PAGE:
Nomo (and not NaMo) phobia, so The Man from Madras Musings learns, is the fear of not having a mobile phone. True the Chief managed without one all his life but then he was an intrepid man, allowing such material possessions to pass by him like the idle wind, which he respected not. But not so lesser mortals such as MMM, to whom the possession of a fully charged and functioning mobile phone is like a security blanket. Which is why when MMM’s friend called him up with a rather longwinded story, he could readily sympathise.
It transpires that the lady in question found her landline dead one fine morning. She lodged a complaint with the government agency that ran the service and was assured of prompt attention. This was by SMS on her cell phone. But as the days went by and the phone remained as dead as a door nail, she decided to lodge a fresh complaint. This too was met with an immediate and courteous message to the affect that the matter was being attended to. But at the end of a month, with no mitigation of the problem, she decided she had to take steps.
This amounted to calling all the phone numbers listed on the telephone service’s web site. She received responses of several kinds – in some cases the number kept ringing, in others it was answered and then put on hold, in a few instances an officer answered and curtly said it was not the correct number/department or division and in some cases there was dead silence. And then one day she struck gold. Answering the call was that rarity – a courteous public servant who not only patiently heard her out but also assured her that she could call him at any time for follow up but that may not be necessary as he would have the matter attended to immediately.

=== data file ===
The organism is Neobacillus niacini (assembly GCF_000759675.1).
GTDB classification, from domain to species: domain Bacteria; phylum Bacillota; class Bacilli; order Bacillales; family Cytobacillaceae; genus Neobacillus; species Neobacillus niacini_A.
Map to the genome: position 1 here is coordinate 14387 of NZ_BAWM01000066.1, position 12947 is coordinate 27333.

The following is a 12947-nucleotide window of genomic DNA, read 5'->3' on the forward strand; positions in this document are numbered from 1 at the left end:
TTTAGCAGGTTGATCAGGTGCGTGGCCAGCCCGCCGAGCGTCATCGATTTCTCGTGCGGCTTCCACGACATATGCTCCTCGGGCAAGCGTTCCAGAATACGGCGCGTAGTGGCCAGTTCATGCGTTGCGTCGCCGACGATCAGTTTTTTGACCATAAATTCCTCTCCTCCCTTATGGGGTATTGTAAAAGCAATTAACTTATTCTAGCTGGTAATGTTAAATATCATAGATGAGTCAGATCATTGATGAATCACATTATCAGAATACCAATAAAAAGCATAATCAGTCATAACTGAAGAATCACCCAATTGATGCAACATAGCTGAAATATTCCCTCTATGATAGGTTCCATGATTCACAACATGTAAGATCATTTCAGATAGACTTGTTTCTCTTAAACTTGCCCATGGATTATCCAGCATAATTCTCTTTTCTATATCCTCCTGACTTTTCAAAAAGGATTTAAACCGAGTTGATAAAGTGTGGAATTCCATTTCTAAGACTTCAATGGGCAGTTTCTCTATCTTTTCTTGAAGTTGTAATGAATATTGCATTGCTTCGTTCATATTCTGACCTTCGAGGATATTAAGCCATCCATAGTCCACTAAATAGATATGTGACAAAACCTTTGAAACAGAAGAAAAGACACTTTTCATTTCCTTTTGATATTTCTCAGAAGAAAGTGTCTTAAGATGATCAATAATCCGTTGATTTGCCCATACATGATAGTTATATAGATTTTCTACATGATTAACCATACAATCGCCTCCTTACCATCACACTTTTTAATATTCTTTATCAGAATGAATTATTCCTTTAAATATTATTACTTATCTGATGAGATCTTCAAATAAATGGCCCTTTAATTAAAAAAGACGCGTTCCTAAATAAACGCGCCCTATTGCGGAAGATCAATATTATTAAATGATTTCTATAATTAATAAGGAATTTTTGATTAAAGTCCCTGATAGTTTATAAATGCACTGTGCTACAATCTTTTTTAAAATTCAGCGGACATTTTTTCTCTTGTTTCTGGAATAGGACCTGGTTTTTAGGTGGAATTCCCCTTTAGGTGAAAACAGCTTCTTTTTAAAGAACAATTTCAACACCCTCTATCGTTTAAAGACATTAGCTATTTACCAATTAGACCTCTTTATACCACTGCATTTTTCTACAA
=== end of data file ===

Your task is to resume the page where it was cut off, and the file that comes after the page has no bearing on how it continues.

Sure enough, a man arrived within a few hours. He twiddled a few wires, fondled the instrument, looked deep into its innards and then suddenly, quite inexplicably, left. MMM’s friend was deeply puzzled. Had there been any unintended slight in the welcome she accorded him? When the man did not return and showed no signs of coming back, she decided to call the helpful officer. He expressed his astonishment at what had happened and promised to look into it. The next day, MMM’s friend received a call from a lady officer. Did MMM’s friend not know she asked, that Metro Rail work had commenced in the area and so most telephone lines were down? With such a massive public project ongoing, was it not necessary that MMM’s friend and others of her ilk display some patriotic spirit and suffer in silence? Nothing can be done for the time being declared the voice.
MMM’s friend, having heard this exhortation in silence waited till the voice paused for breath and said that it may interest the voice to know that no metro service was being contemplated anywhere in the vicinity of her residence. It was the voice’s turn to appear baffled and after a hurried apology the caller disconnected. That afternoon, the repairman, the same one who had vanished on the earlier occasion leaving not a wrack behind, reappeared. This time he went into the garden, tweezed a cable and presto, the phone was restored to life.
When asked as to what was the reason for the delay, he informed MMM’s friend that the telephone service was faced with a severe shortage of staff and he was the sole survivor of what was once an army of linesmen and other mechanics. He too was soon to retire. The Metro Rail was a convenient excuse when the number of complaints became too much for him to handle. But since Madam had proved really persistent, there was no other way but to attend to the call.